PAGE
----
Wednesday, May 04, 2011

Elizabeth Willis, Address


To never say “I am solved
by this shadow”

I panic the way
evening petals
the wooded cheek

I am not bored

On this hidden fence
I erase everything

Caught in the mouth
of the dog next door:

the spreading heat
of urban violet

dying in the car
None of this is free

In Address (Middletown CT: Wesleyan University Press, 2011), American poet, critic and editor Elizabeth Willis’ fifth trade poetry collection, what becomes worth remarking on is her remarkable clarity, her clear purpose. The poems that make up Address compact the form, allowing only their finest moments. Over the past few years, I’ve been intrigued by those poets working more overtly with politics, writing a content of crisis, complain, exploration and action, from Juliana Spahr, Stephen Brockwell, Brenda Hillman, Jeff Derksen and now Willis as well, in poems such as “THE WITCH,” “BLACKLIST” and “THIS IS NOT A POEM / ABOUT KATHERINE HARRIS / (R-13th District Florida),” that includes:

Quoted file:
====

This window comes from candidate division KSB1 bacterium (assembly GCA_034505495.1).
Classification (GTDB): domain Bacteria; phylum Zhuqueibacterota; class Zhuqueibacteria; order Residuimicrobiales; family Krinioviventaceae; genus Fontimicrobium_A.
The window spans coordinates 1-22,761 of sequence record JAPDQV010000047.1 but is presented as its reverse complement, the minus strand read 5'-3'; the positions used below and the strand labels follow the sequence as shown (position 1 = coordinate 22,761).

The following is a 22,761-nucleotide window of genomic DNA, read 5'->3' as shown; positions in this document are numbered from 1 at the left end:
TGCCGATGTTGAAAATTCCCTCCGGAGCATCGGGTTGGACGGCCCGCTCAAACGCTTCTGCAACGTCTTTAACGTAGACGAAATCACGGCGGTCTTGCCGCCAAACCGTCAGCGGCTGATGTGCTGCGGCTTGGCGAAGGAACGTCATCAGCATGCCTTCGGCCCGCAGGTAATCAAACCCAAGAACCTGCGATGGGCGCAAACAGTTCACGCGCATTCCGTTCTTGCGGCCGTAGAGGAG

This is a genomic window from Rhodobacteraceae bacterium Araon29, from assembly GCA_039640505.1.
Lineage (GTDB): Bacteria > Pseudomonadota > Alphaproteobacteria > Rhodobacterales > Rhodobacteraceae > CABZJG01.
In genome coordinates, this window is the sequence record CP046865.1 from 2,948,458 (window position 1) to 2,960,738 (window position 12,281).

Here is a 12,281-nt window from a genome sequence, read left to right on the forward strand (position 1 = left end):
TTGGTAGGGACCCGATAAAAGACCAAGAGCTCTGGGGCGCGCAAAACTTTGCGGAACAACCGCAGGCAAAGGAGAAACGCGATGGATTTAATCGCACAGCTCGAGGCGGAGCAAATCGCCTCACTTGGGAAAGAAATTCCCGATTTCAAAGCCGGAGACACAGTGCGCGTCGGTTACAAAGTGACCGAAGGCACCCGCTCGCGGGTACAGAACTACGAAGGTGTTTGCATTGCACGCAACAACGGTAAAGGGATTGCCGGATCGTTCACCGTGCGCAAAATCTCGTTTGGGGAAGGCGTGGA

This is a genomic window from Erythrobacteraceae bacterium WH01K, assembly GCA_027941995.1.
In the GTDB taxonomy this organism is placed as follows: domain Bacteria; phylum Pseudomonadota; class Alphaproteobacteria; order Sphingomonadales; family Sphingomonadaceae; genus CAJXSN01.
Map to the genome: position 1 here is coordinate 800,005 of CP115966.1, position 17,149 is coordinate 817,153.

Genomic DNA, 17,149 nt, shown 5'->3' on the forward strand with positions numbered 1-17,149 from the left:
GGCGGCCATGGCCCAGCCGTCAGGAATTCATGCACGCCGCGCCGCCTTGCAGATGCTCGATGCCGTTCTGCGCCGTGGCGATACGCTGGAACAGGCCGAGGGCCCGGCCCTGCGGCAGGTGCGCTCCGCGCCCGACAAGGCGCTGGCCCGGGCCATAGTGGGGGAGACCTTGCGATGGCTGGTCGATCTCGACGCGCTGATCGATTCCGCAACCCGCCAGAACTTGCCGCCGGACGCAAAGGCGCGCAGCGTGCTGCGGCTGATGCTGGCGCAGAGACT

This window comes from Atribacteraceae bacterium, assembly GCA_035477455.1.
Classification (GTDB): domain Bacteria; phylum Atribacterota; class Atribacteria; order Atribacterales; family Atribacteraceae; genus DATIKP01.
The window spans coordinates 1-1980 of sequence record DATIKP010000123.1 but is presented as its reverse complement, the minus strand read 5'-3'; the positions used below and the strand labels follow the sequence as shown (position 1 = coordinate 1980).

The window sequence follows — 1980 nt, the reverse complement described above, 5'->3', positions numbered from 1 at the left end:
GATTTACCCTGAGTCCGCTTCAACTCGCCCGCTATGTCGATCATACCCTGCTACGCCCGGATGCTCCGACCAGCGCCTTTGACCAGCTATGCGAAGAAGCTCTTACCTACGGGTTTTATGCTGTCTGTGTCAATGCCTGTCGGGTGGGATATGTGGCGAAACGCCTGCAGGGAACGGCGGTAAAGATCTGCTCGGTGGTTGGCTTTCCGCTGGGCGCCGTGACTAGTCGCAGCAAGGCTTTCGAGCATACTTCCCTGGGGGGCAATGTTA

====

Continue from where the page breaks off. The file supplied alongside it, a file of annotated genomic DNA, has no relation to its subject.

When I announced my support
for the “Stop Sex Trafficking” Act
I dressed as tastefully as I could
without compromising my syndicated
cleavage. When I announced
my support for this Act, I was not
denouncing sexual acts per se,
even when performed for political
advantage. When I denounced
my support for sex trafficking,
I was flanked by a Republican
from Ohio with whom I was
not having sex and a Democrat
from New York, whose assets
I had eyed only briefly.
What kind of act was this?

What I like about this collection is the quick wit and the simple movement. What I like about this collection is in how Willis uses "address" both as rousing speech and a geographic locale, pinpointing a subtle bullet-hole wake-up to action for all around her to hear, and hopefully listen to, whether through the breathtaking final lines of her poem “NOCTURNE,” or the final couplet of “FRIDAY,” that reads:

Your footprint on the planet
pinned down by outer space

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